Wherein obtuseness is turned to devilish advantage

besen04_familyguy-familytv.gifShortly after our first child was born, my ex-wife and I travelled north to show off the new baby to my parents.  One night, we all sat around the TV to watch a comedy that often ended on a somewhat risqué note.  I hoped that it would not be too blue and mentally prepared to create a brief diversion if the humour was lurching too near the edge.

   Sure enough, at the end of the show, the following joke is told:  Two nuns are having a bath together.  One nun says to the other one, “Where’s the soap?” to which the second nun replies, “Yes, it does, doesn’t it.” 

As usual the dim-witted character fails to get the joke and the main character raises her eyes as the credits roll. 

Dead silence meets this scene in the Oscarandre household. I notice my wife is blushing.  Then my mother who, with her religious proclivities, has been quite keen to have a laugh at the expense of the Catholics, says, “I don’t get that; do you, Bob?” 

My father looks equally mystified but has reached that age where he has come to expect it.  “It’s no good looking at me,” he says.   

So everyone looks at me instead. 

“Well,” I begin, “there is nothing to get.  That’s the point – the joke has no point.  It’s an absurdist piece that simply shows how dim-witted the character is.  She doesn’t even get a non-joke.” 

“Oh,” says my mother, her voice edged with disappointment.  “Well, it’s all a bit too clever for me.  Who wants a cup of tea?” 

As we make our way home that evening, my wife says to me, “You handled that joke business really well tonight.  You even had me convinced.”  Then she laughs, “Shit, I didn’t know where to look. Certainly not at your poor mum” 

Then she stops as if something has just hit her.  She is aware of my mind racing desperately, aware that I have become too silent. “You did just make all that stuff up, didn’t you?  You did get the joke?” 

But my confusion is too obvious, even in the darkness.  “You didn’t get it, did you?  You really thought that stuff you said was true.”  Now she is laughing and the tears are running down her face. 

By the next morning I have learned something about nuns and soap that I didn’t know before.  But that’s what happens when you are raised an Anglican, no one tells you anything.  

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6 Comments

Filed under humour, life

6 responses to “Wherein obtuseness is turned to devilish advantage

  1. S

    That reminds me of how all of my friends laughed at me when I revealed to them that I was a late comer to understanding the full meaning of, “Sister Act 2: Back in the Habit”. To explain, I grew up in a largely Jewish suburb. All of my friends were either Jewish or Atheists. I never knew any Catholics, still don’t understand the difference between Catholicism and Christianity.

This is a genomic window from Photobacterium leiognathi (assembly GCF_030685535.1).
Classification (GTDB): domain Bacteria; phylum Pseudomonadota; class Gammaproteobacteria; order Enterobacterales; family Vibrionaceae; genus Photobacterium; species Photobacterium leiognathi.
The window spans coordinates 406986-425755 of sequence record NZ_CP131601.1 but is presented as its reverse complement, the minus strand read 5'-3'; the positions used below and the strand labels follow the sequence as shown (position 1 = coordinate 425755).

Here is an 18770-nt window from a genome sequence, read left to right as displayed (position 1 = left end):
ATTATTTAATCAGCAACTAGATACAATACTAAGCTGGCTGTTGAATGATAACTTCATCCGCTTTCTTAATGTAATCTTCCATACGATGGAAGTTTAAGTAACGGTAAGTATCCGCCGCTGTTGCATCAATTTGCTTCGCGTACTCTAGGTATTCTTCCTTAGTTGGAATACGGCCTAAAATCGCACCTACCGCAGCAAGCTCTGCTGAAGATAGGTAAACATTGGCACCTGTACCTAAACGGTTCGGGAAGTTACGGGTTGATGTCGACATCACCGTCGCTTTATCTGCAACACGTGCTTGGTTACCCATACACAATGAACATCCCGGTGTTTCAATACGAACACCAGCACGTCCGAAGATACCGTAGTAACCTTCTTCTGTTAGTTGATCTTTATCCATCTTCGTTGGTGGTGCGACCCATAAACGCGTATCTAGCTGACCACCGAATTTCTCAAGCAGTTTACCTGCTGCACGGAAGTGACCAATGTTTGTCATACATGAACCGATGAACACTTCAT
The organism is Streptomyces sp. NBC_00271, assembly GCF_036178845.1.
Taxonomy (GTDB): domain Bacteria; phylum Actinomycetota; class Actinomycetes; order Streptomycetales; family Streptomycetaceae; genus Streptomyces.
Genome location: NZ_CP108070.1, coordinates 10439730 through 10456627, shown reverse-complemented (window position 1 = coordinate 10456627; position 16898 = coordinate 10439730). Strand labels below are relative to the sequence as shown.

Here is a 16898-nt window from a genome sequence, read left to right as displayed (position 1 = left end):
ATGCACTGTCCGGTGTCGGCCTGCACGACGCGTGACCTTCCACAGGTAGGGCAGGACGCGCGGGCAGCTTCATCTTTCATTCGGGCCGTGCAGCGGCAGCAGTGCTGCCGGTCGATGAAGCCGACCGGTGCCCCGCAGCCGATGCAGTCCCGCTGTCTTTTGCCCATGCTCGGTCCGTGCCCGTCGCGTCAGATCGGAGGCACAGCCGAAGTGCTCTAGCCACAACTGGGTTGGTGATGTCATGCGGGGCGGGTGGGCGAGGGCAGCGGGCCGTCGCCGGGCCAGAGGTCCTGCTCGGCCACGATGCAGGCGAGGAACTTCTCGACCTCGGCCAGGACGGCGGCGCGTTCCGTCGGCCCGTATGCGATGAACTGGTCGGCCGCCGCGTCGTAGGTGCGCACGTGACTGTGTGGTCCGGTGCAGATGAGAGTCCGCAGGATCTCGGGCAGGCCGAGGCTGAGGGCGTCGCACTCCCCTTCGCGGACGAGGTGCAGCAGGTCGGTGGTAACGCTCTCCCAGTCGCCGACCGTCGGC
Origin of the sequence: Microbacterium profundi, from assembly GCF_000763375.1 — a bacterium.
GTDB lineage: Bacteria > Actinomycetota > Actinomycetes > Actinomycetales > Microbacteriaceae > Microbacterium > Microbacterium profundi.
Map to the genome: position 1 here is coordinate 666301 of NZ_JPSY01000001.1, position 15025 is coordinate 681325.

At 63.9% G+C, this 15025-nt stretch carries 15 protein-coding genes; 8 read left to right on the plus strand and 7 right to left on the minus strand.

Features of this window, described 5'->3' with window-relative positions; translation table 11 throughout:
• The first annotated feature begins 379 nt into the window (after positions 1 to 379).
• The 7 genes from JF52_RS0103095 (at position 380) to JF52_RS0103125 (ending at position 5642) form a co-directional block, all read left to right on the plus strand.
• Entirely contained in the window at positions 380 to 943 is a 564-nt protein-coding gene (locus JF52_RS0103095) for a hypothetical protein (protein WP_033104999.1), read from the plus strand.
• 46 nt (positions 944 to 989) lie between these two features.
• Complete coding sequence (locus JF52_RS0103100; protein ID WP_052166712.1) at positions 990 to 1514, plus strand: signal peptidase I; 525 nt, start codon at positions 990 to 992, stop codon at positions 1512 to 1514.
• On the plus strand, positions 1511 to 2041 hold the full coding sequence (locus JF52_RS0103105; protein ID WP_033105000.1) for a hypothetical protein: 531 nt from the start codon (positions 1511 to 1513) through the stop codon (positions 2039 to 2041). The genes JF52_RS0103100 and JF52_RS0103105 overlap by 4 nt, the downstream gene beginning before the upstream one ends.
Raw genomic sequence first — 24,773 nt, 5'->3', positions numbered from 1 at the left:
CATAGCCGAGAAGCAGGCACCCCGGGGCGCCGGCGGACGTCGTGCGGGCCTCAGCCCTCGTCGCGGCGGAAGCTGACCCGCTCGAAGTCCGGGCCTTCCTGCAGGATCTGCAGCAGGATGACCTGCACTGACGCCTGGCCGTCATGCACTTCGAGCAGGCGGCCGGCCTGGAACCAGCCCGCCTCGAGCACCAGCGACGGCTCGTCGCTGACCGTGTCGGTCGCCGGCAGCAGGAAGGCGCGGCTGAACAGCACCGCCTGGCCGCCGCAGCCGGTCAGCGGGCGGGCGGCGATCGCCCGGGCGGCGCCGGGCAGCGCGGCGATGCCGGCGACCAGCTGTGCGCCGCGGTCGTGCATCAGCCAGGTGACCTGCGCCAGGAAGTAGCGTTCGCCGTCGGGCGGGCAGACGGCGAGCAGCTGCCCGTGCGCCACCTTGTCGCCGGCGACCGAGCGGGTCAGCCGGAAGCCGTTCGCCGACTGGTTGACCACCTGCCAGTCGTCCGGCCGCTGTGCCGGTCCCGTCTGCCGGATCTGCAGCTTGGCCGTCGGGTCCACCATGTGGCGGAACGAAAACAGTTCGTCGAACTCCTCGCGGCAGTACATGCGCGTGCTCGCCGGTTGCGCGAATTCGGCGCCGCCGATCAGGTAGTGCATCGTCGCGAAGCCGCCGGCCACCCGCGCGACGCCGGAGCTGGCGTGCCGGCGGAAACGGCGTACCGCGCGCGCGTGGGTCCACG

I went to a Catholic college where I not only saw a nun in person for the first time ever, but also met nuns for the very first time (they’re funnier than I was led to believe). Thus, my freshman year at college was the very first time I really learned anything about Catholicism, let alone that nun garb is called a “habit”.

    Then, one day, during a break when I returned home, ‘Sister Act 2: Back in the Habit’ is aired on tv, and I laughed. Hard. I finally got the full extent of the joke.

    That said – I don’t get it. What’s the joke, then?

  2. Reminds me of my religious school days and ‘Why is she called a nun?’ … ‘Because she never had nun and she don’t want nun’. 🙂 I don’t know the ‘smiley’ for snigger.

  3. My atheist upbrining is showing too… I felt like a heel that I didn’t get the joke, felt better that you hadn’t, and now feel like a heel again. I’ve got a trillion things in my head that could be the answer, but nothing obvious.

    I’m with S here. What’s the joke?

    Damn nuns.

  4. Hi S and Beauty – I’m sure you guys are just trying to make me feel better (it worked!). The joke is a play on words which may be easier to understand verbally rather than in writing where there is a purposeful mis-spelling. “Where’s…” should read “(It) wears the soap.”
    Welcome home, John. I was once threatened with a religious school for the “discipline” but I fell back on the old trick of pleading and begging which saw me narrowly escape perdition.

  5. Tee-hee… I get it now. And I’ll quit while I’m behind and stop my comment here.

  6. EuroPosh

    having been raised Catholic, I immediately got the joke, mainly from the context — it was the English word play that confused me. 🙂
    we have tons of jokes about nuns.

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